|Pittsburgh Supercomputing Center
November 14, 2001
Pittsburgh Supercomputing Center to Partner in Combustion Research
PITTSBURGH Scientists at the Pittsburgh Supercomputing Center (PSC) are collaborating with other university researchers to improve software technology for simulating the complex physics and chemistry involved in combustion. The goal is to employ terascale computing systems, such as the recently installed six-teraflop system at PSC, to aid design of more efficient and pollutant-free combustion processes.
With a $1.6 million grant from the U.S. Department of Energy through the Scientific Discovery through Advanced Computing (SciDAC) program, PSC will work with researchers at the University of Maryland, the University of Michigan and the University of Wisconsin. This university-based team will also collaborate with researchers at the Combustion Research Facility of Sandia National Laboratories.
The team will demonstrate performance of the new software in a series of studies selected for their technical challenge and scientific value. These projects include compression-ignition of gaseous or liquid hydrocarbon fuel in a turbulent inhomogeneous mixture and nitrogen-oxide emissions from hydrocarbon-air turbulent jet diffusion flames.
This three-year effort, led by Arnaud Trouve of the University of Maryland, builds on a collaboration between PSC and a Sandia team led by Jacqueline Chen. Initiated in 1998, the collaboration has produced a direct numerical simulation (DNS) application program named "S3D." Implemented on massively parallel computers such as the IBM SP series and the Cray T3E, S3D is a compressible Navier-Stokes solver coupled with an integrator for detailed chemistry.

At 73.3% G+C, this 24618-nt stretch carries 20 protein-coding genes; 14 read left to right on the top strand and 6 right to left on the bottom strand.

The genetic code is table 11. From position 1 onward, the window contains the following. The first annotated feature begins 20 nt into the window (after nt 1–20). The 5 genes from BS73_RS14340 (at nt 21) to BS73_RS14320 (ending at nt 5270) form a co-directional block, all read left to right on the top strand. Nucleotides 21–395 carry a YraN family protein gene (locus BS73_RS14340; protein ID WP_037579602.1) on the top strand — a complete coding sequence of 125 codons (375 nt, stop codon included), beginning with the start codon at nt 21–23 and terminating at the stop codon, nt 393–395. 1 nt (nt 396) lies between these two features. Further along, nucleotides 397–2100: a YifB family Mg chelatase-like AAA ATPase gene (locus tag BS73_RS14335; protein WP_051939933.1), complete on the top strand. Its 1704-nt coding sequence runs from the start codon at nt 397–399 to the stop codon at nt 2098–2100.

The SciDAC team will re-design S3D for effective use on terascale computing systems. They will also add new capabilities, including a numerical scheme for efficient time integration, an immersed boundary method to allow for geometrical complexity, and adaptive mesh refinement for flexible spatial resolution. The team also will add to S3D the ability to more realistically account for physical phenomena involved in combustion, including thermal radiation, soot particles and liquid fuel droplets.
The new terascale S3D software will be adapted to fit into an advanced software framework, known as the Grid Adaptive Computational Engine (GrACE) framework. GrACE is a massively parallel framework targeted for adaptive-mesh applications and includes load-balancing capabilities. In addition, S3D will be made compliant with a software interoperability standard, the Common Component Architecture (CCA) developed by a consortium of DOE laboratories and academic institutions. The CCA environment will allow exchange of software components developed by different teams working on complementary tasks.
The Pittsburgh Supercomputing Center is a joint effort of Carnegie Mellon University and the University of Pittsburgh together with the Westinghouse Electric Company. It was established in 1986 and is supported by several federal agencies, the Commonwealth of Pennsylvania and private industry.
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